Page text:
Patricia Temples Photography

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Archive for the tag “trees”

Trees and their Stories

I recently decided to start another project for an exhibit I will hang in the fall.  Trees came to mind, because I photograph them often, and some of them have great stories.  So, I am going to give you a preview of my plan.

The first tree that came to mind is one I photographed a number of years ago.  The shot was taken at sunset, facing the beautiful Blue Ridge Mountains.  Yes, the tree was dead.  But it had a history that it could have told if it had been alive.  I had to rely on the memories of local folks who know its significance.

Parrott Farm Schoolhouse Field

It is located on what is known in Greene County as the Parrott Farm.  At the site of the tree was a one-room schoolhouse where the Parrott children and others from nearby homes were educated in the early 1900s.  The locals refer to this as the Schoolhouse Field.  Two months after I made this image, a large storm blew it down.  Here is what remained.

Parrott Farm Schoolhouse Field after

Not far from this location is Westover United Methodist Church on land which was donated by the Parrott/Early families who owned the farm.  In 1913, the first wedding took place in that newly created church.  After the ceremony the bride took a sprig of hemlock out of her bouquet and planted it in the ground behind the church.  This Old Hemlock grew and remains on the property.

Westover view 3

Westover view 1

Another notable tree was new to me this past year. On a property now owned by Spring Hill Church, which is in Albemarle County, near the Greene County line, there was a tree that grew from a number of shoots, forming an interesing multi-trunked base. It was located near a resting place of the former owners of the farm, now donated to the church.

Not long after I made this image, a microburst, as described by nearby residents, split this tree in half. You can see the multiple trunks that created one tree, but which also led to instability in the storm. It was a big loss to the folks of this church who use this property for spiritual and recreational activities.

More on trees at another time. I wish I knew all of their stories.

An outing in Orange

Another recent adventure was to the little town of Orange, Virginia.  Another historic location.  This outing was with my two artist collaborators, and it was a scouting expedition for our next creation.  Since they had their cameras with “normal” lenses, I decided to take my wide angle lens along.  What a great idea that was.  I needed to do some shooting and I loved the perspective that lens gave me  It was another good day!  Here are my favorites.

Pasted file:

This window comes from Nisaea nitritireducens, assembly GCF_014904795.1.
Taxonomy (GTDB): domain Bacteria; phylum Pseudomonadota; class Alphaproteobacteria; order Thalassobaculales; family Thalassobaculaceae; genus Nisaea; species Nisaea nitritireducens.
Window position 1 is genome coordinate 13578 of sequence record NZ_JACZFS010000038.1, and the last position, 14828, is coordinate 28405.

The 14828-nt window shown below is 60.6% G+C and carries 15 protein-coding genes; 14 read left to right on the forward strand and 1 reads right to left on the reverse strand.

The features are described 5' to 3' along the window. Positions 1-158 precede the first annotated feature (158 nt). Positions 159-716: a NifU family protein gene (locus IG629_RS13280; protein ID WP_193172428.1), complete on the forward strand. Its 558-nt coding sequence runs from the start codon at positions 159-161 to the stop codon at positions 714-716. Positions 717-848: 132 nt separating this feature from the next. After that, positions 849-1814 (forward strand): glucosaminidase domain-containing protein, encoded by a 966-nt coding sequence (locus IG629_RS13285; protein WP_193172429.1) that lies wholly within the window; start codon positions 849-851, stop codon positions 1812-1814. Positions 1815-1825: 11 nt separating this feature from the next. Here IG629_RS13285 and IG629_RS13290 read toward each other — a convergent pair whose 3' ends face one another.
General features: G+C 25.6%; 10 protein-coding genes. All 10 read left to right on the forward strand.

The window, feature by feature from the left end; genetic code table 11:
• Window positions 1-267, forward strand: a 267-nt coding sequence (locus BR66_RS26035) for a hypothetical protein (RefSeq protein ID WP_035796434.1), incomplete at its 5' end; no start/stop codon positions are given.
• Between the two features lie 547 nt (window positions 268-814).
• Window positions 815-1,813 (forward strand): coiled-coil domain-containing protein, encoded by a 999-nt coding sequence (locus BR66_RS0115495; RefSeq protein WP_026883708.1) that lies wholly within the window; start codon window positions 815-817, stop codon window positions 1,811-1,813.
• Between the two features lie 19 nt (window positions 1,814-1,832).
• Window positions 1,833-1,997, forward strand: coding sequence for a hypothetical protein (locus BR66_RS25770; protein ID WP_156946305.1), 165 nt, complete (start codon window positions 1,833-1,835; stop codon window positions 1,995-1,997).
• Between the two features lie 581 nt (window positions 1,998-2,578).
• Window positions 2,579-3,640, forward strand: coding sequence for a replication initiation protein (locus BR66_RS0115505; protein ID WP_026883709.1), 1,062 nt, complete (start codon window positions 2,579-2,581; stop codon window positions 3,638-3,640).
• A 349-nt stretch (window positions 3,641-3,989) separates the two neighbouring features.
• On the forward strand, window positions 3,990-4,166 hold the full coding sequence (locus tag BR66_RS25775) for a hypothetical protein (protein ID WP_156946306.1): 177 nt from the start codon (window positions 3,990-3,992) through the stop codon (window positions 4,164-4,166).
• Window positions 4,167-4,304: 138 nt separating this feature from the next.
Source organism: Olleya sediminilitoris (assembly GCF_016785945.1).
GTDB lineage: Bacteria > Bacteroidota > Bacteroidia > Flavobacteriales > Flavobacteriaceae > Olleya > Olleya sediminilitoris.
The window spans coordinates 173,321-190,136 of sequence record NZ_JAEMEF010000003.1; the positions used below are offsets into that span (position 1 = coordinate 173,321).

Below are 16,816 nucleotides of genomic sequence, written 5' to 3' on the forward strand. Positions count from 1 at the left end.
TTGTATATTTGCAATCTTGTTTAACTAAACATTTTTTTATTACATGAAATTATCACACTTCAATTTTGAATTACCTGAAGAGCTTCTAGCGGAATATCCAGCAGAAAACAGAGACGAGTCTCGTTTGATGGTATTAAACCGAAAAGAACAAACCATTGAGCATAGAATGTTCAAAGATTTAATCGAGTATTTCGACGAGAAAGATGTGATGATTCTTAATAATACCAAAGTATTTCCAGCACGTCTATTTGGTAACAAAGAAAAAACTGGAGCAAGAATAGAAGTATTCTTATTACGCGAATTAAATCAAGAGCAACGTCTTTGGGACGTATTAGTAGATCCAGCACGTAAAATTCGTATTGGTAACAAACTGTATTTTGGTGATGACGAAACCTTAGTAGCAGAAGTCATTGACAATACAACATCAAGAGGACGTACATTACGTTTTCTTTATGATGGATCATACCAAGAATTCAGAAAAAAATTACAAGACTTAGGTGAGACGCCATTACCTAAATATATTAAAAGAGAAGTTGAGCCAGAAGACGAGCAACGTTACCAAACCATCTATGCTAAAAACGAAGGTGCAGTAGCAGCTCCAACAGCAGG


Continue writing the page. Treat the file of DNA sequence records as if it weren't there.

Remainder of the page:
Bookstore Ductwork to the Sky Grace Baptist Church window Lighting in a Store Orange Courthouse Tree at Waddill Church

Not so beautiful, but interesting to look at.

Not so beautiful, but interesting to look at.

 

A Foggy Morning

This has been a period of amazing fog in the mornings.  It has been so dense that travel has been treacherous.  I talked myself out of going to shoot two mornings, but this morning my husband shamed me into getting dressed and getting out there.  I didn’t travel far from home, and I quickly learned that I needed to go east because the fog was clearing out in a west to east direction.  It is important for photographers to remember that distant venues are not always necessary to provide interesting images.  In fact, the challenge is to stay close to home and find new ways to shoot old subjects.  So, that’s what I did this morning.

In Celebration of Trees

Many photographers have a love affair with TREES.  I am one of them.  I should have a bumper sticker that says:  “Caution:  I stop to photograph trees.”  I admire their strength, structure and longevity.  The four seasons reveal things about deciduous trees that I find exciting.  Now in the winter season in Virginia, I see the strong dark trunks, the reaching arms and the smaller branches sometimes overlapping and fighting for space.  In spring, the emergence of the pale green leaves or the blossoms on a fruit tree make me feel energy and enthusiasm.  In summer, trees provide respite from the heat with their shade and breezes.  And, in fall the warm colors impart a sense of peace and calm  to prepare us for the resting period of winter.  Evergreen trees are special in other ways.  In religion, they are a symbol of eternal life.  They exude stability, nobility, and constancy.  They complete the landscape with a backdrop of strong greens amid the white or pink blossoms in spring or the autumn orange, gold and red. When the snows come they are adorned in white blankets, holding their arms to embrace the cold and quiet of the winter.